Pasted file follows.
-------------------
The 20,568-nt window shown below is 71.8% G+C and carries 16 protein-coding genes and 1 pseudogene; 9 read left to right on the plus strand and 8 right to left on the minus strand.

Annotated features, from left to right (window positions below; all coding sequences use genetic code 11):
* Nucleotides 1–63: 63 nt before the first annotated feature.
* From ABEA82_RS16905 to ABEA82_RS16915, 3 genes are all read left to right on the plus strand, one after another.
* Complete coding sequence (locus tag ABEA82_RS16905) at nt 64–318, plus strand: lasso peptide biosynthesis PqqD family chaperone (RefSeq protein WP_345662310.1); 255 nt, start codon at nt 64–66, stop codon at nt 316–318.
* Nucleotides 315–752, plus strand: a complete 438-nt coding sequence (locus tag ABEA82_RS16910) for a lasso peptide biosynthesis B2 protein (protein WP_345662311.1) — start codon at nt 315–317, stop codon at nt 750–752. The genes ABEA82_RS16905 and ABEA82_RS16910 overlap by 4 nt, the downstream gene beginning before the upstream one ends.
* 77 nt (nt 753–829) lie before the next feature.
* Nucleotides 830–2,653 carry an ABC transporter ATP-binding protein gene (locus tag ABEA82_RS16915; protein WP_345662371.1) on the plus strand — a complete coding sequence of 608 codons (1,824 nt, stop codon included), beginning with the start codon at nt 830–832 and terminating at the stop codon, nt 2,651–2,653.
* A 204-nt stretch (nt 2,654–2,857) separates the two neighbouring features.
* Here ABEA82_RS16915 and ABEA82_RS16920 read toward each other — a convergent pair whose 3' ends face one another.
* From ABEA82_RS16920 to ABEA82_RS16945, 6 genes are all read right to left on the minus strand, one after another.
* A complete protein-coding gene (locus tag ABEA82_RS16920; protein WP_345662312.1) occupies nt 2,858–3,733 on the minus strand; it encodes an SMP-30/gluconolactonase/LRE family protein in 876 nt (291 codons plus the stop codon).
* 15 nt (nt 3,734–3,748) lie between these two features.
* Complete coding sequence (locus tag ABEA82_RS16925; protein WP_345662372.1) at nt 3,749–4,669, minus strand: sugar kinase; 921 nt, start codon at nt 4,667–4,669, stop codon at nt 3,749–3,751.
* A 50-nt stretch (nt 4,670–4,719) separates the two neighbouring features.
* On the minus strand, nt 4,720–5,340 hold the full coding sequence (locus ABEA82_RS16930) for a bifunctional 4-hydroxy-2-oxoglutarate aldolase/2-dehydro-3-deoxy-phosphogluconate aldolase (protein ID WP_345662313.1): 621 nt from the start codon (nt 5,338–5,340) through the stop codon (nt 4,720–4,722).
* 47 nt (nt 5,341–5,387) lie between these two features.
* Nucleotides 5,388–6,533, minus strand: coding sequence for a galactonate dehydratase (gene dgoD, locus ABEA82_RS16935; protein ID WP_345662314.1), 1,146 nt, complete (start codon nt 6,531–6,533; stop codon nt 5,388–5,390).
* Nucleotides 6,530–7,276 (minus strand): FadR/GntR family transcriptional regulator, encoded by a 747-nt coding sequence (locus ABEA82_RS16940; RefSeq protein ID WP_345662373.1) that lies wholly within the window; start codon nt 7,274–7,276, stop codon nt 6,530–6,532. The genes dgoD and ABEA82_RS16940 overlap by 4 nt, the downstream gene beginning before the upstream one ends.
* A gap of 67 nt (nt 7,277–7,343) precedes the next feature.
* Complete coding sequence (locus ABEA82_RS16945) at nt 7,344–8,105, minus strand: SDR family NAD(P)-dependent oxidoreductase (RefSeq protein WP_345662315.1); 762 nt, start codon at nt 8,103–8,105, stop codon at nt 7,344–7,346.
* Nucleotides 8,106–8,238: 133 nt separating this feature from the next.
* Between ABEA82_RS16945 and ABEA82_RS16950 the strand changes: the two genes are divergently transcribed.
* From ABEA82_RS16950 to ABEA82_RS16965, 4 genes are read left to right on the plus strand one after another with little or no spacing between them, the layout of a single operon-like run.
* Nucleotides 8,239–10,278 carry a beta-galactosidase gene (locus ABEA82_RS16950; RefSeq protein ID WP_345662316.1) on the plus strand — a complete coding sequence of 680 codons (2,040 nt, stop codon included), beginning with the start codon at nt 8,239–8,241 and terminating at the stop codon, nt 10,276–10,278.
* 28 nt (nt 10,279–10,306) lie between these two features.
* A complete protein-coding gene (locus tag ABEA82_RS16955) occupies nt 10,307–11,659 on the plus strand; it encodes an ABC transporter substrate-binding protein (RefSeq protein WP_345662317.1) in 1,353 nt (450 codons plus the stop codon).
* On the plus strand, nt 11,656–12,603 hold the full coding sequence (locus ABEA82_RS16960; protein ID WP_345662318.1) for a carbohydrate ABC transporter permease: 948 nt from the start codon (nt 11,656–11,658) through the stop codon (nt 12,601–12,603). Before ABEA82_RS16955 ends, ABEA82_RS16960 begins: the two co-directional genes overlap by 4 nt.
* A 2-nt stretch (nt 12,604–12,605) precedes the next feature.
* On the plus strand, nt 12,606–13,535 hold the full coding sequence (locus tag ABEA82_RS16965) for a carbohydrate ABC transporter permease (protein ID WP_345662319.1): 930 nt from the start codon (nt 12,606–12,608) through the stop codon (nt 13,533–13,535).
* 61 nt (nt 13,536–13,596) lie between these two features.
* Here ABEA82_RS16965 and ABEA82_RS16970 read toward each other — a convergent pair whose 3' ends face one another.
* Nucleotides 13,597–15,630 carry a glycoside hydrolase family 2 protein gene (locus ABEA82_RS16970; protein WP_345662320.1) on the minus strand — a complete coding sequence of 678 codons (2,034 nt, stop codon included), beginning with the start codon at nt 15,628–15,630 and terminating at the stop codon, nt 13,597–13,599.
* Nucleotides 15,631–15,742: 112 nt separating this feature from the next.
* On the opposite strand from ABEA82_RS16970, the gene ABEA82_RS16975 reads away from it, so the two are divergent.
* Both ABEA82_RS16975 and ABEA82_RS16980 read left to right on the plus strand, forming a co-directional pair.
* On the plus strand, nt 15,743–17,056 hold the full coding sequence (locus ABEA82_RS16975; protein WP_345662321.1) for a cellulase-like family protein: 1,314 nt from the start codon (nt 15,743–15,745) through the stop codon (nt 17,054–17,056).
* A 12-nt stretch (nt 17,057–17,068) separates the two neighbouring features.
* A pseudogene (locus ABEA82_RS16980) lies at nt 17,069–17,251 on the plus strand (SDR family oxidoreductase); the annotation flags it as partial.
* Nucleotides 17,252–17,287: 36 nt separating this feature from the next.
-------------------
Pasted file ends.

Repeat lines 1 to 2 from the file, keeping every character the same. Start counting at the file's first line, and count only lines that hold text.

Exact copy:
The 20,568-nt window shown below is 71.8% G+C and carries 16 protein-coding genes and 1 pseudogene; 9 read left to right on the plus strand and 8 right to left on the minus strand.

Annotated features, from left to right (window positions below; all coding sequences use genetic code 11):